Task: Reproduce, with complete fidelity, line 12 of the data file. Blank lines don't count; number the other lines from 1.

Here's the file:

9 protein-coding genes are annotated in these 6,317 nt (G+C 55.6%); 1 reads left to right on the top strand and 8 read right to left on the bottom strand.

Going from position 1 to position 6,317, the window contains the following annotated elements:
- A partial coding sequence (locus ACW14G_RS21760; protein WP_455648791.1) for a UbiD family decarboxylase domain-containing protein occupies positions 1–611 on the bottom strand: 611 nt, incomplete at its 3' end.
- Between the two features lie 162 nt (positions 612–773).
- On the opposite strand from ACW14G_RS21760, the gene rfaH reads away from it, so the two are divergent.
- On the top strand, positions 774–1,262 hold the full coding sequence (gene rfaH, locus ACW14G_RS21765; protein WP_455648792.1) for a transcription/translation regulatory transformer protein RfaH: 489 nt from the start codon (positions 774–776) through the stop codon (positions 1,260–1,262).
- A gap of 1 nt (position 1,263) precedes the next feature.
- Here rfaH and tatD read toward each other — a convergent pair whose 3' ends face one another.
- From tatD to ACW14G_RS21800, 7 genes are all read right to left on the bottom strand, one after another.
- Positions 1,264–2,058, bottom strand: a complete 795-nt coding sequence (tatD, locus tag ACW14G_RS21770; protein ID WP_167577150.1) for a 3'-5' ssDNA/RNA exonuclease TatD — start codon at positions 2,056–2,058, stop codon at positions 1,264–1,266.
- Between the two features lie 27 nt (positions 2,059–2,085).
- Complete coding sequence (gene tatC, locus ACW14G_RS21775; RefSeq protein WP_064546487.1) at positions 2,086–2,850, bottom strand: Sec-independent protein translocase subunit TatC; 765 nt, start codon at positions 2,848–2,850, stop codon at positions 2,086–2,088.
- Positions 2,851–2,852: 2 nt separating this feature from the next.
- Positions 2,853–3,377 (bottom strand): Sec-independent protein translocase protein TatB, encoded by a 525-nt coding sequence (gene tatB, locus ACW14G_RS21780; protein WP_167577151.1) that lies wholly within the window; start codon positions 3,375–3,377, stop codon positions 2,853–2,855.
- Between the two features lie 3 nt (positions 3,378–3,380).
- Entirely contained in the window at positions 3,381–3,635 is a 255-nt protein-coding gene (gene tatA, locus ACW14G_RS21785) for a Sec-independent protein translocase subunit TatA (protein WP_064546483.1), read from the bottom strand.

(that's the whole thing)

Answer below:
- Complete coding sequence (gene tatC, locus ACW14G_RS21775; RefSeq protein WP_064546487.1) at positions 2,086–2,850, bottom strand: Sec-independent protein translocase subunit TatC; 765 nt, start codon at positions 2,848–2,850, stop codon at positions 2,086–2,088.